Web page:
We tend to think that once something is committed to film we have it forever. The act of recording seems by its very nature permanent, and often we forget that the very materials used to record are nearly as transient as the images they capture. For the reality is that film is a tenuous medium at best, given to disintegration and, in the case of nitrate films, spontaneous combustion. And this is compounded by the fact that cinema itself was for decades considered merely a novelty, an ephemeral entertainment of virtually no great cultural or historical value.
In fact, it is estimated that 90 percent of all films made during the silent era (1895-1929) and 50 percent of all films made before 1950 are lost, disintegrated over time, neglected or willfully destroyed to extract their nitrate content, or simply mislabeled and forgotten, awaiting discovery on some dusty shelf.
The National Film Preservation Foundation, a nonprofit organization created by Congress in 1997, has helped save more than 1,000 films over the past decade. Most of these films are not commercially viable; the audiences they draw at film festivals are not nearly large enough to cover the costs of their preservation and distribution, and there’s little financial incentive for commercial companies to release them on DVD.
So the foundation, through a grant from the National Endowment for the Humanities and the Library of Congress, stepped into the void and began releasing many of these rare cultural artifacts on DVD. The award-winning Treasures From American Film Archives series has consistently been one of the best reviewed discs every year in which a collection has been released. The first set featured a sampling of rare films spanning the history and range of the medium; the second focused on the silent era.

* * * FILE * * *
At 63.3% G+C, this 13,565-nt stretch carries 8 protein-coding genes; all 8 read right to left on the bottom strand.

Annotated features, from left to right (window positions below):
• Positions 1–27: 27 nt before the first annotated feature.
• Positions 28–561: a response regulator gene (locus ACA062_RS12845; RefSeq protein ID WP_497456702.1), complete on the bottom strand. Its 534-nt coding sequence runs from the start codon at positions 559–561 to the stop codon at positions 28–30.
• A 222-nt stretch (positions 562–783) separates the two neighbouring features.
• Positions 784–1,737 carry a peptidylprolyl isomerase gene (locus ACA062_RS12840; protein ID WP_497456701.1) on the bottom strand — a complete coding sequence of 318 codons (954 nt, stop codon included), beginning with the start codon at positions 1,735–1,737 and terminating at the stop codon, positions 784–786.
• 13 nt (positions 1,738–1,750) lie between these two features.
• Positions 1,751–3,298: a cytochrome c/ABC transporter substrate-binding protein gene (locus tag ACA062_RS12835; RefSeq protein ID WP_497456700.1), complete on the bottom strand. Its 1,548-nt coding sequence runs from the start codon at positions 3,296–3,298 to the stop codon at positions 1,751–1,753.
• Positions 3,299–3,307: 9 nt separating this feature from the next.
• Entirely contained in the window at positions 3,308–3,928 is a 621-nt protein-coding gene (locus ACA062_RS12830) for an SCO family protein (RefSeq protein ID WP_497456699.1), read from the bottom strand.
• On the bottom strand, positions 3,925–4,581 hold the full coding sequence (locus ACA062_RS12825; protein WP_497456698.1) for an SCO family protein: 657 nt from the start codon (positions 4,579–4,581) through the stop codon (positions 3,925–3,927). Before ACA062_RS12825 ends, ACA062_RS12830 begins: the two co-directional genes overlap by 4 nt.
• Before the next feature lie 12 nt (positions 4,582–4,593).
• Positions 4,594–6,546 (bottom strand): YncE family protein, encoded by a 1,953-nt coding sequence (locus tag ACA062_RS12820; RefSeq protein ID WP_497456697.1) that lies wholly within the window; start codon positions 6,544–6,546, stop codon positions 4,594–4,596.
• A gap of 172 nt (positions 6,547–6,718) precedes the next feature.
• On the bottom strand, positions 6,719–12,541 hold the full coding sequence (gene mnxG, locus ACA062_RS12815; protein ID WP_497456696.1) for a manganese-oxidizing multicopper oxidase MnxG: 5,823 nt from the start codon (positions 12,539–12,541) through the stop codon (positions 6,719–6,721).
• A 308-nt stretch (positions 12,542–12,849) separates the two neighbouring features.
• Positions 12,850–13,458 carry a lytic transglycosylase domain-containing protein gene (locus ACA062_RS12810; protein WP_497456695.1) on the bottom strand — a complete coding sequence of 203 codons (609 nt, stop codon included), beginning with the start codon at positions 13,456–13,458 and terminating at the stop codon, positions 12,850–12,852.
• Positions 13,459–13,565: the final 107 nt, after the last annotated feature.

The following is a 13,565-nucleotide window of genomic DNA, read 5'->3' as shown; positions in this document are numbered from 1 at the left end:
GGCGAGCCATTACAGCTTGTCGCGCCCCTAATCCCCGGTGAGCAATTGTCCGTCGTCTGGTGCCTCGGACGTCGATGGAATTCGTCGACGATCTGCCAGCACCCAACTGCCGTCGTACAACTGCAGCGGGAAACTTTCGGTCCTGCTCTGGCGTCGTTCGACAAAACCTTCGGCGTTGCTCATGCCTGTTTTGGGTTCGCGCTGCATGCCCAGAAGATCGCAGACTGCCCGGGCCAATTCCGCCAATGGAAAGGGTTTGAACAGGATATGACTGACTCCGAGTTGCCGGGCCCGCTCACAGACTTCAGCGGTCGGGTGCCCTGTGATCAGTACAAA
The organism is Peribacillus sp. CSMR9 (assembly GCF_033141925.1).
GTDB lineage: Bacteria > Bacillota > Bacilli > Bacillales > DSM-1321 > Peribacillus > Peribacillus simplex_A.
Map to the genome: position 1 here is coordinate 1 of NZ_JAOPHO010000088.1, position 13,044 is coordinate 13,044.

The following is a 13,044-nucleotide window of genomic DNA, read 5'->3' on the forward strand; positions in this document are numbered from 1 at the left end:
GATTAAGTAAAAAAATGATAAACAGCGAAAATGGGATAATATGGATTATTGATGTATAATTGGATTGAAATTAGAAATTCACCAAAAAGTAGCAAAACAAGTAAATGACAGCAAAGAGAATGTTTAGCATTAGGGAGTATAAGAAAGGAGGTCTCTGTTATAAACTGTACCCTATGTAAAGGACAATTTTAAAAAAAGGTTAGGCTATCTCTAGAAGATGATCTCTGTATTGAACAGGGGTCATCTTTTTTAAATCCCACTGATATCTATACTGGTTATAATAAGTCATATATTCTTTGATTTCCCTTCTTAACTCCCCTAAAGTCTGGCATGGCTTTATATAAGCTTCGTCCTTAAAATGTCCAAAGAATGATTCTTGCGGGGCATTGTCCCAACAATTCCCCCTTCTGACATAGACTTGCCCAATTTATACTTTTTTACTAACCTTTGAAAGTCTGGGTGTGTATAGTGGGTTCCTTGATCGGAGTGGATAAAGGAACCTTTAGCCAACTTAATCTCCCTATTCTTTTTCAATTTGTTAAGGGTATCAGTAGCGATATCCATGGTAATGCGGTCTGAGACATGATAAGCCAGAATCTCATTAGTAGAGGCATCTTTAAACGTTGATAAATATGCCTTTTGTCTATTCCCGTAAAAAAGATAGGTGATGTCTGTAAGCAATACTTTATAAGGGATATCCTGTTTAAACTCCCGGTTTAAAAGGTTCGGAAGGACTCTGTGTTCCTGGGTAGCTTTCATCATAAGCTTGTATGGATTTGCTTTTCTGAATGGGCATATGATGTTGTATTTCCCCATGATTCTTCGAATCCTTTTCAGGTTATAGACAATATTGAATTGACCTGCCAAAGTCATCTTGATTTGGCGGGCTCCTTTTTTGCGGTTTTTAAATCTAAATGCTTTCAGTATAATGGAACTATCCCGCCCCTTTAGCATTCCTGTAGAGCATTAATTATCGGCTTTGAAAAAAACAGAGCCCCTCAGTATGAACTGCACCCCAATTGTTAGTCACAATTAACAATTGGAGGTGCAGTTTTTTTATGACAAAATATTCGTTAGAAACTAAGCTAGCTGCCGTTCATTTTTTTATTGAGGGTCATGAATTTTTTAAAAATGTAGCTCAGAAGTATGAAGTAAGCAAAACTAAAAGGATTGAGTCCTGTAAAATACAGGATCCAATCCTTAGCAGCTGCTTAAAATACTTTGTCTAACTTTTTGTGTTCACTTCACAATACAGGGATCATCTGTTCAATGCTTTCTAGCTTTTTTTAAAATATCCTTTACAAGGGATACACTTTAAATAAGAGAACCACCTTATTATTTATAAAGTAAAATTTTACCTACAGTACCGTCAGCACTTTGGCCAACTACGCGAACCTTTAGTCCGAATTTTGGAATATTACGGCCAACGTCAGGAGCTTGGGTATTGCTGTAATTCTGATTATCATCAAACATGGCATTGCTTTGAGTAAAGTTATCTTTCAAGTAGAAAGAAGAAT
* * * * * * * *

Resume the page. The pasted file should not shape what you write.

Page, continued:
This year the foundation has released Treasures III: Social Issues in American Film, 1900-1934, another beautifully produced collection of 48 educational films, commercial features, cartoons, newsreels and propaganda films. The four discs each have a theme: urban life, women and women’s suffrage, labor and capital, immigration and patriotism. At $89.99, the price may seem a bit steep, but the set includes four feature films, an illustrated book with notes for all the films, and commentaries and original musical accompaniment for each. And all proceeds support further film preservation.